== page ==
Eat Local for Less

In a world where big agriculture is king and cheap food is in high demand and production, making sustainable food choices is a challenge. For college students and others living on a limited budget, eating consciously becomes an even greater task. I set out to determine how feasible it is for a college student of average income to eat locally, organically and sustainably. I have been participating in a local CSA, buying local when possible and am attempting to produce some of my own food in an effort to create a model for eating locally and sustainably on a limited budget.

Food In New Mexico
New Mexico is no exception to the national preference for cheap food. Although New Mexico is home to 20,000 farms, only 8% of these farms sell direct to the foodshed and only 3% of food grown in New Mexico is consumed locally.  Despite the high potential to produce and consume food locally, New Mexico imports over 95% of its food. Cheap food has taken precedence over local food and less than 1% of all cash receipts for food purchases in New Mexico are spent on local food.

Local Food Budget
Community Supported Agriculture
Participating in local community supported agriculture (CSA) is a great way to eat locally and seasonally. Participants in a CSA pay a weekly, biweekly, monthly or yearly share to a farm in their area and receive a portion of the farm’s yield in return for their investment.  There are many local CSA options in the Central NM region, both seasonal and year round with varying and affordable prices.

Year Round:


Farmers’ Markets
If you subscribe to a year round CSA, it will not be necessary to include a significant amount of funds for farmers’ markets. Opting out of a CSA during the summer growing season to shop at farmers’ markets in your area presents the opportunity for direct contact with the farmers growing your food and better awareness of seasonal offerings.  However, if a year round or seasonal CSA is most convenient and will encourage you to eat locally, this may be your best option.

The price of gardening and growing your own food can easily be decreased by providing your own materials or sharing and trading with friends. Organic compost and potting soil can be expensive, but producing your own compost is free and includes the added benefit of displacing some of your waste from the landfill. A home garden can occupy a remarkably small space. Raised beds can be a solution to poor soil quality and indoor seedling starts or small herb gardens do not even require a yard.

-Organic Seeds: about $2.50/packet
-Seeds from friends or own seed saved year to year: FREE
-Organic potting soil: about $15.00/small bag (enough for 2 large pots or one 3×3 garden box or bed)
-Backyard soil mixed with homemade compost: FREE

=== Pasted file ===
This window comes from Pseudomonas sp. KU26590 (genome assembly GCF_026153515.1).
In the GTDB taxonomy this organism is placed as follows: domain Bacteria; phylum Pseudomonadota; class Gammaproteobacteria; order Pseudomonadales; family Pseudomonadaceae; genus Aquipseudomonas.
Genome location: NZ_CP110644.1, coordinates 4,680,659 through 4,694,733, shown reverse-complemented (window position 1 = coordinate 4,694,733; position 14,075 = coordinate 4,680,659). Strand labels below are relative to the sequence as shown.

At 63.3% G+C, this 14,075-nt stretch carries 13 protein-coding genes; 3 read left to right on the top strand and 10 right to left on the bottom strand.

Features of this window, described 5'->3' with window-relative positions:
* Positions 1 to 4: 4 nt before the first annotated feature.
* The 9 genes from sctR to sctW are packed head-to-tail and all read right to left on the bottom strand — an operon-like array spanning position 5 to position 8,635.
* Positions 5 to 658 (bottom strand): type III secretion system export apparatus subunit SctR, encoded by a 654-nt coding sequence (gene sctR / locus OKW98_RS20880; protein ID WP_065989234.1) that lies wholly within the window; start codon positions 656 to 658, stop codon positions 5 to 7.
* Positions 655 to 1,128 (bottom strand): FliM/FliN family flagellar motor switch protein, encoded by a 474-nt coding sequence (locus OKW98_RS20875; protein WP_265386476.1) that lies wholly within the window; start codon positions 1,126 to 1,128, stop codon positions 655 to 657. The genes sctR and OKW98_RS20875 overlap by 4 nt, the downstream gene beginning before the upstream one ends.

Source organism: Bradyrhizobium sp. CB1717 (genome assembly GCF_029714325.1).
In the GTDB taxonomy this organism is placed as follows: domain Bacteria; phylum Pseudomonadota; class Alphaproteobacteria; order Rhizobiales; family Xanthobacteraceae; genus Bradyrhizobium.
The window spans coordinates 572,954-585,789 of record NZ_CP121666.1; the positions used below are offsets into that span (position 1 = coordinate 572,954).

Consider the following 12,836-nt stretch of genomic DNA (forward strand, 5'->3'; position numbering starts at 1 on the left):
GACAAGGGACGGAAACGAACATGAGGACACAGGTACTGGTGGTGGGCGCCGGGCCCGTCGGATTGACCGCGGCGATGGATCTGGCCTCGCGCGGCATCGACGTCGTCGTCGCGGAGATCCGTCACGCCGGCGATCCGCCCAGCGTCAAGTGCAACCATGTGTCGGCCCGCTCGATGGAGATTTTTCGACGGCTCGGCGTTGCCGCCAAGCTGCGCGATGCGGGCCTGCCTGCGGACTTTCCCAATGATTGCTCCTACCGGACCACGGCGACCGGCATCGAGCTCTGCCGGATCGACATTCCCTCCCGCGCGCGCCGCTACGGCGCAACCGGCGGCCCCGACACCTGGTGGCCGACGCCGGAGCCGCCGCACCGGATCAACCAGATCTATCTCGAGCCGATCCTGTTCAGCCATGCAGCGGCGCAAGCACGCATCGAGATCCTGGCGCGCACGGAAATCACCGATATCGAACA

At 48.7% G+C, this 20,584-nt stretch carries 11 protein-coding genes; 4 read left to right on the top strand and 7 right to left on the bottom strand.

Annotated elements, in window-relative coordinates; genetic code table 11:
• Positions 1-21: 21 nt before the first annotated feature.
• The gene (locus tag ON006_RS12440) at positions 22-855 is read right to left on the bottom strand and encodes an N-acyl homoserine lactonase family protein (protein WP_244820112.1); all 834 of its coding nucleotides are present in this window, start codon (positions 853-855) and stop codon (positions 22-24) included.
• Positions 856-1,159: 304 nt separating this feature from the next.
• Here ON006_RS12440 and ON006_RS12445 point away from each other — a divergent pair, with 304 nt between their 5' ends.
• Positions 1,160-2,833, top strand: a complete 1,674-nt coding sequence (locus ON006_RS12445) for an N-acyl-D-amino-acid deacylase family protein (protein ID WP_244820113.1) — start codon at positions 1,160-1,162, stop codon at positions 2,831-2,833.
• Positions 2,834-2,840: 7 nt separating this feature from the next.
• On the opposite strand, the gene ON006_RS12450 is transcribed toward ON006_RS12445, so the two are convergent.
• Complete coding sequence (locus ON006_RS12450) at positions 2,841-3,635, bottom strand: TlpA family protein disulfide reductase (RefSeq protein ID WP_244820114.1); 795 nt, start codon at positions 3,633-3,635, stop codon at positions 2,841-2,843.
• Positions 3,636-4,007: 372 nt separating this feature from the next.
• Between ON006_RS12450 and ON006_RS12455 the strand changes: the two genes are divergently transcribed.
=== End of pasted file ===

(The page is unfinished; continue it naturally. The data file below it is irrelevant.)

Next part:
Garden boxes can be made out of recycled or scrap wood (just be sure to make certain there are no synthetic or toxic chemicals that may leech into your soil).  Seedlings can be started in recycled yogurt cups. Backyard soil can be raked and mixed with homemade compost. When recycled, homemade and creative measures are used, growing your own garden can be inexpensive and eventually significantly reduce your food costs.

Garden Trial
Purchasing Seeds
The first step in my home garden trial was purchasing seeds. I purchased organic (and some local) seeds from a gardening store in my neighborhood, Rehm’s Nursery. I consulted with the staff for additional knowledge about what to plant for the season and which seeds to start indoors before moving outside to a garden bed.

Secondly, I prepared my soil. I raked the ground in my backyard to loosen the soil, watered the dirt to loosen it and stirred in compost from my homemade pile.

Next, I planted the seeds according to the instructions on the seed packets and the advice of the Rehm’s staff. Finally, I thoroughly watered the seeds and soil. I kept the soil moist, watering at least every other day and when the soil looked dry.

Seedling Trials
I started some of my seedlings inside, under the advice of the Rehm’s staff and other experienced gardeners, to allow the plants that require warmer weather to get started growing. I planted the seedlings in recycled yogurt and berry containers with left over organic potting soil I had. I put the seedlings in their containers in a larger plastic container to keep them moist and alternated them outdoors while it was warm and brought them inside at night until the weather warmed up.

After about six weeks, my garden and sprouts have begun to grow. My compost pile is working very well and I am still subscribing to a local CSA through Skarsgard Farms.  I have been able to affordably eat locally and sustainably through creative measures and believe that anyone can do the same.

Posted by Hannah

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